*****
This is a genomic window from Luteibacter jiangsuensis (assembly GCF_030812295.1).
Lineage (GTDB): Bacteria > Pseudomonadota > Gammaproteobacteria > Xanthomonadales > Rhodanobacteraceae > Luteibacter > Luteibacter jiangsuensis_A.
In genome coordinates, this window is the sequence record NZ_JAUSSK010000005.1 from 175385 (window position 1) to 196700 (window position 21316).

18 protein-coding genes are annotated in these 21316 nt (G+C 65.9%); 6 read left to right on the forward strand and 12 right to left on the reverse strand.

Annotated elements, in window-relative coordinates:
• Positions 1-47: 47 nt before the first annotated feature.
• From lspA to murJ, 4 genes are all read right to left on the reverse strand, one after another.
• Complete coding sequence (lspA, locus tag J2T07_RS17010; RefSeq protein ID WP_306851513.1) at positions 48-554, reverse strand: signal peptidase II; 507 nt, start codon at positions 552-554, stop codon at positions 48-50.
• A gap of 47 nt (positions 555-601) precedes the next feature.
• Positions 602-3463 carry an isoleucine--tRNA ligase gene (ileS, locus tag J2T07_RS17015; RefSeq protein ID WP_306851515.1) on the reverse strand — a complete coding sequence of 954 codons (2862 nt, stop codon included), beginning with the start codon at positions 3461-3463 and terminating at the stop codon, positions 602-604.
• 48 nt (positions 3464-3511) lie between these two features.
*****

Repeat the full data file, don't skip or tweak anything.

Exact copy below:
This is a genomic window from Luteibacter jiangsuensis (assembly GCF_030812295.1).
Lineage (GTDB): Bacteria > Pseudomonadota > Gammaproteobacteria > Xanthomonadales > Rhodanobacteraceae > Luteibacter > Luteibacter jiangsuensis_A.
In genome coordinates, this window is the sequence record NZ_JAUSSK010000005.1 from 175385 (window position 1) to 196700 (window position 21316).

18 protein-coding genes are annotated in these 21316 nt (G+C 65.9%); 6 read left to right on the forward strand and 12 right to left on the reverse strand.

Annotated elements, in window-relative coordinates:
• Positions 1-47: 47 nt before the first annotated feature.
• From lspA to murJ, 4 genes are all read right to left on the reverse strand, one after another.
• Complete coding sequence (lspA, locus tag J2T07_RS17010; RefSeq protein ID WP_306851513.1) at positions 48-554, reverse strand: signal peptidase II; 507 nt, start codon at positions 552-554, stop codon at positions 48-50.
• A gap of 47 nt (positions 555-601) precedes the next feature.
• Positions 602-3463 carry an isoleucine--tRNA ligase gene (ileS, locus tag J2T07_RS17015; RefSeq protein ID WP_306851515.1) on the reverse strand — a complete coding sequence of 954 codons (2862 nt, stop codon included), beginning with the start codon at positions 3461-3463 and terminating at the stop codon, positions 602-604.
• 48 nt (positions 3464-3511) lie between these two features.